Since it’s beginning, Javadoc output has been largely static HTML with navigation links and simple stylesheet styling of its appearance. Java SE 7 saw the first significant change in Javadoc output default appearance in a long time and now it looks like JDK 8 will introduce a new twist on generated Javadoc output. In this post, I look briefly at the more dynamic filtering of methods in Javadoc output by type of method that appears to be available with JDK 8′s javadoc tool.
The following two screen snapshots compare the JDK 7 and JDK 8 versions of default Javadoc output for the Calendar class (chosen for its variety of method types).
Although the Javadoc output for JDK 8 has the same overall styles (including orange “tabs” for “Constructors”, “Fields”, “Methods” and so forth) as Java 7 Javadoc documentation, the methods in the JDK 8 generated documentation have multiple orange tabs above the listing of methods that allow the reader to click on the appropriate tab to see the appropriate subset of methods. The names of the tabs are about as self-explanatory as you could want with names like “All Methods” (all methods on the class), “Static Methods” (class-level methods), “Instance Methods” (object-level methods), “Abstract Methods” (methods without implementation), and “Concrete Methods” (implemented methods).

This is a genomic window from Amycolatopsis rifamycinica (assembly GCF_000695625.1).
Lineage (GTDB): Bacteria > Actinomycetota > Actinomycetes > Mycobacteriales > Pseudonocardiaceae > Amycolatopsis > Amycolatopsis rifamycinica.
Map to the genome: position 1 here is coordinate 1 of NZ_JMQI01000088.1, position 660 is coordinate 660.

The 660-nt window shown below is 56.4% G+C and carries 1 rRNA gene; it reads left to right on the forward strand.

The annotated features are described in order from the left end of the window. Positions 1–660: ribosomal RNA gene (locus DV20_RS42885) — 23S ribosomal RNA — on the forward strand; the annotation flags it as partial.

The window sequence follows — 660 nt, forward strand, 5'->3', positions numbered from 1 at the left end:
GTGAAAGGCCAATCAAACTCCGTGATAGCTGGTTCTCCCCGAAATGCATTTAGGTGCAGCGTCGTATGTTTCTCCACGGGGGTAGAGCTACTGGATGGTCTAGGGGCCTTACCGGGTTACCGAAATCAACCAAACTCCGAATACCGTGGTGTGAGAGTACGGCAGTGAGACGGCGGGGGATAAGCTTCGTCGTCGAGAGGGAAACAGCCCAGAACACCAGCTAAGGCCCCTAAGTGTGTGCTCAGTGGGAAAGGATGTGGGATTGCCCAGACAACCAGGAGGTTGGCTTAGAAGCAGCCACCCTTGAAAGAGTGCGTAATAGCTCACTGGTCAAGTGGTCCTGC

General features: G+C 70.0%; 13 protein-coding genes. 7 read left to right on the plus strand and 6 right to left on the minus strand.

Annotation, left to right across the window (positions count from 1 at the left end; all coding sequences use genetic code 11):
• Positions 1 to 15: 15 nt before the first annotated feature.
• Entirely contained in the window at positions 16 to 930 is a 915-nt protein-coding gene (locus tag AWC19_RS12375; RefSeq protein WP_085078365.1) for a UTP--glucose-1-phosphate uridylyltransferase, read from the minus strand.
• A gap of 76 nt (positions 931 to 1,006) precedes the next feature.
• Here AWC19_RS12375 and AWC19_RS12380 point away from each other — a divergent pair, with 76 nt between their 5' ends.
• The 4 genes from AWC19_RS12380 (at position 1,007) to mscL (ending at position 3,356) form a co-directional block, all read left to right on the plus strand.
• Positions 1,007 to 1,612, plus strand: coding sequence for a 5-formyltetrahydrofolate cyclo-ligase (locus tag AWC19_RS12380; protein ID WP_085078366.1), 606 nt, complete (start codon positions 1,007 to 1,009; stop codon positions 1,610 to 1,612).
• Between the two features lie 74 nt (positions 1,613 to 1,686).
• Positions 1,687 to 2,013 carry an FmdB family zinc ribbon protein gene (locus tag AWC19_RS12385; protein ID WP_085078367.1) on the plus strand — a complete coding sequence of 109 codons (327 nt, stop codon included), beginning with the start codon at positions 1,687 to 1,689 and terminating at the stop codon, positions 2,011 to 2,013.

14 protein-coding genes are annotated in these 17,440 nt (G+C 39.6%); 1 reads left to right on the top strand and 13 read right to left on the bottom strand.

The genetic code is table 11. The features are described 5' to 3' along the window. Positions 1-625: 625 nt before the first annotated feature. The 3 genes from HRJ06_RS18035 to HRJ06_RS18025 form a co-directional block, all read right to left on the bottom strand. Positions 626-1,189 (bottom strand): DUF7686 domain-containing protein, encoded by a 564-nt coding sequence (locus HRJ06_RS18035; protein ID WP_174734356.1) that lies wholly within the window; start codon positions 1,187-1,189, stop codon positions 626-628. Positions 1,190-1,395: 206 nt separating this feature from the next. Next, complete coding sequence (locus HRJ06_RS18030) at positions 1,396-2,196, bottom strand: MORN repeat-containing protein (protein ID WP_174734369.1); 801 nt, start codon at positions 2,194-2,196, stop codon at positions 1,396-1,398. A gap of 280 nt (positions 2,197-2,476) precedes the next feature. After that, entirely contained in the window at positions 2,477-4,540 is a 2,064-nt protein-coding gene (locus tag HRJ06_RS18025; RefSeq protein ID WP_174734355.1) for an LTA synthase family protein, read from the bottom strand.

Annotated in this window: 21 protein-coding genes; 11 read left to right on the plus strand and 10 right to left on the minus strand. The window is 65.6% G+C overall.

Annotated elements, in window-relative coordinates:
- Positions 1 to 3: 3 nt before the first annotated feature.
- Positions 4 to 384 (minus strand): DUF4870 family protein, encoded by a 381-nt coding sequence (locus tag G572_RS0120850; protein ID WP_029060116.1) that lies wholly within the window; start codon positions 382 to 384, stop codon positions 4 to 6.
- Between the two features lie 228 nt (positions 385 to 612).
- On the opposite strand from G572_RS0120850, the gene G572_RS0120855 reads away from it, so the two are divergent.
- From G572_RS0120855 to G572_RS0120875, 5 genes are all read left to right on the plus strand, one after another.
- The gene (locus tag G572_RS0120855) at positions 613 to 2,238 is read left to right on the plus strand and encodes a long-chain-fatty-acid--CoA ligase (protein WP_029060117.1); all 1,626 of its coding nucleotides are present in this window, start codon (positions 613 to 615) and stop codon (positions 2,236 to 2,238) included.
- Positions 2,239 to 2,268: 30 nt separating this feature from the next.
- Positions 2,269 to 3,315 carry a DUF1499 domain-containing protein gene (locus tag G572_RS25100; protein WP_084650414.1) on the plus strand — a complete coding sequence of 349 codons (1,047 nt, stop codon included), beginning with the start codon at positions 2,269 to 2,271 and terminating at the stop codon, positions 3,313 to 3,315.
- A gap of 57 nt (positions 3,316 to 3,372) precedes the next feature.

script.js file that exists at the root level of the generated Javadoc directory structure.
This is a minor, but still somewhat handy, feature of Javadoc in JDK 8. I have often looked through methods of Javadoc for a class with mixed method types for methods that fit one particular type. Now, rather than needing to scan for keywords such as “static” or “abstract” or for the absence of those same words, I can simply use these “tabs” to filter the types of methods I want to see for a given class.Related Whitepaper:
Bulletproof Java Code: A Practical Strategy for Developing Functional, Reliable, and Secure Java Code
Use Java? If you do, you know that Java software can be used to drive application logic of Web services or Web applications. Perhaps you use it for desktop applications? Or, embedded devices? Whatever your use of Java code, functional errors are the enemy!
To combat this enemy, your team might already perform functional testing. Even so, you're taking significant risks if you have not yet implemented a comprehensive team-wide quality management strategy. Such a strategy alleviates reliability, security, and performance problems to ensure that your code is free of functionality errors.Read this article to learn about this simple four-step strategy that is proven to make Java code more reliable, more secure, and easier to maintain.